Each week, the Career Transitions Workshop helps job-seekers -- or those needing to change jobs -- find solace, help, and new faith in themselves while hitting the pavement on the job hunt.
The director, Pam Harper-Pollard, says it’s a way to help the unemployed find a life while looking to find a living.
Harper-Pollard says they help those who are hurting from job loss by using and building faith in a tough time.
“It just has catapulted people to help them see what they thought was impossible becomes possible because God is in it. And we do that every single week,” she said.
While likened to a support group or bible study in its emotional benefits, the Career Transition Workshop’s weekly meeting are very hands-on in offering knowledge and training to find the next position, and making sure it’s the right one for you.
After a prayer, mentors like Robin Whitson offer advice from the podium, suggesting, for example, “How you write reveals volumes about you. People's first impression is often a piece of written communication ... your resume, your cover letter."
A big emphasis in this regard is to teach social media newcomers to use tools like Linked In, Twitter and Facebook to network among those who can help them land the right position for their lives.
Harper says, "Resumes are first, packaging is next, networking is next, interviewing is next and then, finally, you negotiate your job. We cover it all."
People like Don Makalous lost his job of 21 years ago as a minister. He has gone through the workshop twice in the last 10 years, and now enjoys a new job at Oak Hills.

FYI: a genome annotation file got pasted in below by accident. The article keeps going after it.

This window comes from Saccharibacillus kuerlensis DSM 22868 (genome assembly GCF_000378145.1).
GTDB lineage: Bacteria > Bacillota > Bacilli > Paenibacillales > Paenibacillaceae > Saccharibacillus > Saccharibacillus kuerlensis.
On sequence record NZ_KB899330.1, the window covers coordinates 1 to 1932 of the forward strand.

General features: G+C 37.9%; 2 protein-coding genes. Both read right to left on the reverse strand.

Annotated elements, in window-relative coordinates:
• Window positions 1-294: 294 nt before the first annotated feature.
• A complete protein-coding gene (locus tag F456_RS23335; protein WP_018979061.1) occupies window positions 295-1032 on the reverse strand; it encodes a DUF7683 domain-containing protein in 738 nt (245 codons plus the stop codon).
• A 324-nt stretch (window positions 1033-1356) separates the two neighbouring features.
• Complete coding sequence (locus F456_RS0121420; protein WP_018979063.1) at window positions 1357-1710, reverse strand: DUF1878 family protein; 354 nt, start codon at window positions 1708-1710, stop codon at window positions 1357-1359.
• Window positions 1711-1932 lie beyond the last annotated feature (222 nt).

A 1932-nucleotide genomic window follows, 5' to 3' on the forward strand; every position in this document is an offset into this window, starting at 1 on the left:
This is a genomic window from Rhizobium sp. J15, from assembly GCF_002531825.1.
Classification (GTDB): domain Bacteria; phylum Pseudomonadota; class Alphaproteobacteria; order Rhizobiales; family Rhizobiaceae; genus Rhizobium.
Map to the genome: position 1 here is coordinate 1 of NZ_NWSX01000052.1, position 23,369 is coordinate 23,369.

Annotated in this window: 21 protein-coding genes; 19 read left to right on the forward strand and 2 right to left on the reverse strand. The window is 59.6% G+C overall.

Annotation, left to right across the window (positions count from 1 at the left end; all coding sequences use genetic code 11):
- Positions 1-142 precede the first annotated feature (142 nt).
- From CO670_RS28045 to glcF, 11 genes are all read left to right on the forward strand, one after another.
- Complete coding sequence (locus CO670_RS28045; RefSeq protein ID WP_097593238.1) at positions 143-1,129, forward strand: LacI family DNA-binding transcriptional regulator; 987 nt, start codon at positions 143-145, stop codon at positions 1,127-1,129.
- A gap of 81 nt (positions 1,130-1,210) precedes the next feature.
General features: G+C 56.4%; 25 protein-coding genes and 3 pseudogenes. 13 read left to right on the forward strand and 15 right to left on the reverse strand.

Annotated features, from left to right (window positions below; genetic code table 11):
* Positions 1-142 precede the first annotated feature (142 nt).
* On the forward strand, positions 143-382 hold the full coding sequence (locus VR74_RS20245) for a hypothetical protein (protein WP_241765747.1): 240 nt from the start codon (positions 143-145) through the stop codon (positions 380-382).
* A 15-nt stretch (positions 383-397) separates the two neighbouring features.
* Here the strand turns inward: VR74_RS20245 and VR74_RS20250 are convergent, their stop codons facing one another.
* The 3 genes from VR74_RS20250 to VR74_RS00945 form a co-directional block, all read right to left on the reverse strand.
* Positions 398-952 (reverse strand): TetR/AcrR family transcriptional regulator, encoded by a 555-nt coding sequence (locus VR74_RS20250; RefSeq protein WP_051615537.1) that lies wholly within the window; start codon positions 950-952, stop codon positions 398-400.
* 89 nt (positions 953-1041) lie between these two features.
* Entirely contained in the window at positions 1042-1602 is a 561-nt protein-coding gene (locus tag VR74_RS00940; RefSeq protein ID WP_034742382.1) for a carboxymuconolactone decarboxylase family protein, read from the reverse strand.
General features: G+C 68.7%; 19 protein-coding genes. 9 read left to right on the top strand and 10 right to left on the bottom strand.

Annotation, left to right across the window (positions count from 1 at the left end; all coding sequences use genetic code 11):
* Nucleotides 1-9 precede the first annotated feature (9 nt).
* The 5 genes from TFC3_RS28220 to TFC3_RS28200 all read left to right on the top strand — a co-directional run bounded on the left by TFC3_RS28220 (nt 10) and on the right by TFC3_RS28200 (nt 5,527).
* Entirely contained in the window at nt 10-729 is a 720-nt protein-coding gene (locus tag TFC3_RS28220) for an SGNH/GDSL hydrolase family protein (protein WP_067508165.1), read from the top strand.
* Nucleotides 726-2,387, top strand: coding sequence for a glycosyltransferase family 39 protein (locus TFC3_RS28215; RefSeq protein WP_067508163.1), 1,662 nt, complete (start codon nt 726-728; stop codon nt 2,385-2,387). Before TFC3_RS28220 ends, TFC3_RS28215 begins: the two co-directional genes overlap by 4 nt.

"It was like a breath of fresh air for me, trying to figure out what God wanted me to do with my life, where I was to go now, " he said.
Another believer is Robert Deleon, who has been searching twice now for the right job using the tools of the workshop. He says the faith-based support kept him afloat, while the networking advice worked magic. He starts a new job this week as a warehouse manager.
“Every week as you're kind of beat down," he said. "'I've applied for this, I've applied for that, I haven't heard back.' You kind of get run down and every week, I would look forward to Thursdays."
Those who graduate into new jobs often become mentors in the workshop in the future, helping newcomers from a point of personal experience to get over the shock of job loss and unemployment.
“If you can't tell me your story without telling me, 'I can't believe what she did to me,' then you still need some work. We don't even want you to get on the market yet," says Harper.
The Career Transition Workshop is held each Thursday night at Oak Hills Church, but another session is held weekly at Redland Oaks Church, as well.
For more information on this free group, contact www.oakhillschurch.com.